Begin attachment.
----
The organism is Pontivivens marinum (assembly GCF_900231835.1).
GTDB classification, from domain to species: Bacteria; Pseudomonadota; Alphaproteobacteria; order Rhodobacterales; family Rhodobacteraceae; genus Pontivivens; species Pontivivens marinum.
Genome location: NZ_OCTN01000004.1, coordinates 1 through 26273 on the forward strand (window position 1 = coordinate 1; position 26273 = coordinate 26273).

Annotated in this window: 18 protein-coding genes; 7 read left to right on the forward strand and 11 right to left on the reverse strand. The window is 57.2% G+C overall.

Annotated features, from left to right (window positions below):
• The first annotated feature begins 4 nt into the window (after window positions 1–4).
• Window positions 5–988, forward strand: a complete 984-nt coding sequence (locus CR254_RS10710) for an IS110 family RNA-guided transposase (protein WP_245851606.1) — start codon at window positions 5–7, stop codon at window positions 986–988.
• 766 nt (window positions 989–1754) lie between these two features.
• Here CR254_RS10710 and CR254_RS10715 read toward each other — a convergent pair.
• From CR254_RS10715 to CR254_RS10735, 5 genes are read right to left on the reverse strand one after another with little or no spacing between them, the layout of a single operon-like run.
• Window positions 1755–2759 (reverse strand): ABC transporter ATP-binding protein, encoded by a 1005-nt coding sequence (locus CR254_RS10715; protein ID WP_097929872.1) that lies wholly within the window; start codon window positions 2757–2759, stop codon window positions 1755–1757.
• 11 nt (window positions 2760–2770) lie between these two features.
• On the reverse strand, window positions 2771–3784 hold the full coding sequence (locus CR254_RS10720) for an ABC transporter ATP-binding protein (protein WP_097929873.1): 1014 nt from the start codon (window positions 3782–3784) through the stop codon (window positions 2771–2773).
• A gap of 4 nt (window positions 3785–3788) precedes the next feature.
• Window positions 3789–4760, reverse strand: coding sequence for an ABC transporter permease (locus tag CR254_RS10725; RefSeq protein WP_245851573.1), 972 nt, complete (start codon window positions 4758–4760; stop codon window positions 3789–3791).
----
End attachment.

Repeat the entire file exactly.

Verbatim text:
The organism is Pontivivens marinum (assembly GCF_900231835.1).
GTDB classification, from domain to species: Bacteria; Pseudomonadota; Alphaproteobacteria; order Rhodobacterales; family Rhodobacteraceae; genus Pontivivens; species Pontivivens marinum.
Genome location: NZ_OCTN01000004.1, coordinates 1 through 26273 on the forward strand (window position 1 = coordinate 1; position 26273 = coordinate 26273).

Annotated in this window: 18 protein-coding genes; 7 read left to right on the forward strand and 11 right to left on the reverse strand. The window is 57.2% G+C overall.

Annotated features, from left to right (window positions below):
• The first annotated feature begins 4 nt into the window (after window positions 1–4).
• Window positions 5–988, forward strand: a complete 984-nt coding sequence (locus CR254_RS10710) for an IS110 family RNA-guided transposase (protein WP_245851606.1) — start codon at window positions 5–7, stop codon at window positions 986–988.
• 766 nt (window positions 989–1754) lie between these two features.
• Here CR254_RS10710 and CR254_RS10715 read toward each other — a convergent pair.
• From CR254_RS10715 to CR254_RS10735, 5 genes are read right to left on the reverse strand one after another with little or no spacing between them, the layout of a single operon-like run.
• Window positions 1755–2759 (reverse strand): ABC transporter ATP-binding protein, encoded by a 1005-nt coding sequence (locus CR254_RS10715; protein ID WP_097929872.1) that lies wholly within the window; start codon window positions 2757–2759, stop codon window positions 1755–1757.
• 11 nt (window positions 2760–2770) lie between these two features.
• On the reverse strand, window positions 2771–3784 hold the full coding sequence (locus CR254_RS10720) for an ABC transporter ATP-binding protein (protein WP_097929873.1): 1014 nt from the start codon (window positions 3782–3784) through the stop codon (window positions 2771–2773).
• A gap of 4 nt (window positions 3785–3788) precedes the next feature.
• Window positions 3789–4760, reverse strand: coding sequence for an ABC transporter permease (locus tag CR254_RS10725; RefSeq protein WP_245851573.1), 972 nt, complete (start codon window positions 4758–4760; stop codon window positions 3789–3791).